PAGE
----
Back to top

3D mesh of a humanoid man with programming code overlaid on his body.

Together with the Institute of Banking and Finance (IBF) and Workforce Singapore (WSG), DigiPen (Singapore) launched the Artificial Intelligence (AI) track of the Technology in Finance Immersion Programme (TFIP) in October last year. In line with the nation’s push toward digitalization, TFIP aims to help eligible Singapore citizens and permanent residents (PRs) upskill and gain expertise in technology areas such as AI, Cloud Computing, Cybersecurity, Data Analytics, and Full-Stack Development within the financial services sector. In the recent run of the program, DigiPen (Singapore) was the training provider for the AI technology component, whereby trainees were equipped with machine learning expertise and technical knowledge.

TFIP 2020’s AI track offered by IBF is a full-time program spanning two years. Trainees first have to complete six months of academic coursework with DigiPen (Singapore), followed by 18 months of on-the-job training at a financial institution. The participating financial institutions in TFIP 2020’s AI track are DBS, Deutsche Bank, LGT Bank, Mizuho Bank, Singapore Exchange and UOB. May 2021 marked the end of the classroom training for this first batch of trainees, and all 22 of them will be moving on to their respective job attachments.

During the course at DigiPen (Singapore), trainees were exposed to a variety of topics. In the beginning, they learned programming in Python and R and studied introductory topics in databases, artificial intelligence and machine learning, as well as fundamental data structures and algorithms. Familiarizing themselves with these core computer science concepts allowed them to progress to more complex topics such as applied mathematics for machine learning; data engineering for processing, visualizing, and administering data; and artificial neural networks and deep learning.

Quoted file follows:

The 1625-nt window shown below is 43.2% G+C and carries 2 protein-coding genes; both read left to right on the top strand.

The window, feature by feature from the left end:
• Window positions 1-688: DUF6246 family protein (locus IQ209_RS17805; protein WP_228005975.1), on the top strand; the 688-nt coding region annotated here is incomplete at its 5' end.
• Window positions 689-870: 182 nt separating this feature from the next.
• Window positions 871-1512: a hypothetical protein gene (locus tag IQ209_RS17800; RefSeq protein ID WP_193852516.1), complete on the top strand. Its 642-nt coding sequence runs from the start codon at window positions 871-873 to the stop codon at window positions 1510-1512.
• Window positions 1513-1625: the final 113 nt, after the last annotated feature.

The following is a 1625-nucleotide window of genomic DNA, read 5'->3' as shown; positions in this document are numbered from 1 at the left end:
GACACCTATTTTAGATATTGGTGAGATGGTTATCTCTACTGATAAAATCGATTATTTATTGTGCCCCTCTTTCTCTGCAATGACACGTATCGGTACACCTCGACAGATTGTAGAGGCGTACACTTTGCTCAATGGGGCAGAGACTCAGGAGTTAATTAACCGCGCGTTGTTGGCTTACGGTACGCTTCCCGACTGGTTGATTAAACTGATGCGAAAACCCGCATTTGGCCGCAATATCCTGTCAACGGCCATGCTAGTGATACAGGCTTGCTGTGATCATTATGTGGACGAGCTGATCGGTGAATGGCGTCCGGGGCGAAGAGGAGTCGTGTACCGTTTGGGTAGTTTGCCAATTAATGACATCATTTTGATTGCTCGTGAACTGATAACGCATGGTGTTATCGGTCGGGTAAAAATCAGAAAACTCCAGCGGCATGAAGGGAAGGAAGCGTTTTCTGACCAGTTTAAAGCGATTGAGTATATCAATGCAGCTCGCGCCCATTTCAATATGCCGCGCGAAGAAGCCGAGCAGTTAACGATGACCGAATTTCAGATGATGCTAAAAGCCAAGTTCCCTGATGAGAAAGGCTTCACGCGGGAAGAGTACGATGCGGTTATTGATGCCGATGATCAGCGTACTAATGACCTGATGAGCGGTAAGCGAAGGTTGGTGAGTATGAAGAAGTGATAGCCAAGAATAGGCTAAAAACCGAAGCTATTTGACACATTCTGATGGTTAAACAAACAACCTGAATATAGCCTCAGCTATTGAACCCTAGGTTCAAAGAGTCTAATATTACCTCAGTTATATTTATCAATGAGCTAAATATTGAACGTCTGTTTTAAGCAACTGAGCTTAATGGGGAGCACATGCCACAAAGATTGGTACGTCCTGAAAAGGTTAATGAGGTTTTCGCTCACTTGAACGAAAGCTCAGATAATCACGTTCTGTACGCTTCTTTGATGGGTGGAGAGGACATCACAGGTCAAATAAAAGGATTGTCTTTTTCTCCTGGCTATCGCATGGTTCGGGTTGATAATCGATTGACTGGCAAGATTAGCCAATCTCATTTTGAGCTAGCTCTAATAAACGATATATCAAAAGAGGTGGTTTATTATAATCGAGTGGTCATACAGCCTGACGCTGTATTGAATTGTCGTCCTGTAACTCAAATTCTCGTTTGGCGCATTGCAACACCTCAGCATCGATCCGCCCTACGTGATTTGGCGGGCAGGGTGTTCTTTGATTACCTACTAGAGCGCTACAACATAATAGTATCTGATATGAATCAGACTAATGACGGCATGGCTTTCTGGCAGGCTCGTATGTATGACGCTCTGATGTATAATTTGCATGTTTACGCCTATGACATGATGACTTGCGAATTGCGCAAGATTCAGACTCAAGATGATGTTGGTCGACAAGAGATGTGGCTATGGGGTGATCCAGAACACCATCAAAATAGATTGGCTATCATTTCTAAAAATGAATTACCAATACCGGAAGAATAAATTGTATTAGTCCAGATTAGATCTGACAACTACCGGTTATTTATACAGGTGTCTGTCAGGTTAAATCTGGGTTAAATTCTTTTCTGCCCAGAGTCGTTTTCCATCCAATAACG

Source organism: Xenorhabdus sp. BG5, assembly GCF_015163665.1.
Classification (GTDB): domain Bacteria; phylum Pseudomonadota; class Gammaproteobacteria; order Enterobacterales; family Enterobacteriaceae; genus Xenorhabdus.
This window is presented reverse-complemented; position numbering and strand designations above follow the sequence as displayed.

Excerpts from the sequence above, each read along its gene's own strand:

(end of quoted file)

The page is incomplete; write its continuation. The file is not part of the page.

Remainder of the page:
The goal of TFIP’s AI track is to empower trainees to use artificial intelligence and machine learning technologies in a financial setting to generate insights and automate processes. For instance, machine learning can be leveraged for financial monitoring, making investment predictions, algorithmic trading, and to better secure transactions.

TFIP trainees attending a virtual class
TFIP trainees attending a virtual class.

Due to the vast amounts of knowledge trainees had to pick up, the curriculum was designed so that new topics would always build upon the foundations of earlier topics. This made learning more progressive and seamless. Furthermore, classroom theory was always accompanied by hands-on practice, giving trainees ample opportunity to apply their knowledge via daily assignments and regular projects. This ensured that trainees had a deep understanding of what they were taught. Lessons were held five days a week, with lectures in the mornings and practical sessions in the afternoon.

Trainees Teo Zuo Zhe and Toh Chern Yi can attest to the thoroughness of the program. “The most challenging part was absorbing the sheer amount of content that was taught,” says Zuo Zhe, who was a manufacturing engineer in the oil and gas industry prior to joining TFIP. He overcame this by putting in extra hours to study and looking up additional resources on Coursera or YouTube.

For fellow trainee Chern Yi, who was previously an analyst, reaching out to his peers and lecturers helped him keep on top of his studies. “Though the pace of learning was fast, the program was structured with sufficient breaks in between,” he says. “I’m also thankful to the helpful, hands-on lecturers and experienced classmates that I had, all of whom I could discuss problems with whenever I needed to.”

Zuo Zhe and Chern Yi have since started their attachments at DBS and LGT Bank, respectively. Both of them are excited to apply what they have learned in a practical way. Having gone through the program, they also encourage others who are considering upskilling themselves to give TFIP a shot.

“Congratulations to all 22 graduates on the successful completion of their training with DigiPen (Singapore), under the TFIP’s Artificial Intelligence track,” Mr. Ng Nam Sin, Chief Executive Officer of IBF, says. “I understand that the programs and learning are very rigorous — understandably so, as AI is a very specialized field of work. It will equip you well for your attachments with your respective financial institutions. I wish you success and look forward to you joining the financial sector as technology professionals.”

“We are grateful to IBF for this collaboration and look forward to upskilling more talents for the financial sector together,” Mr. Tan Chek Ming, Managing Director of DigiPen (Singapore), says.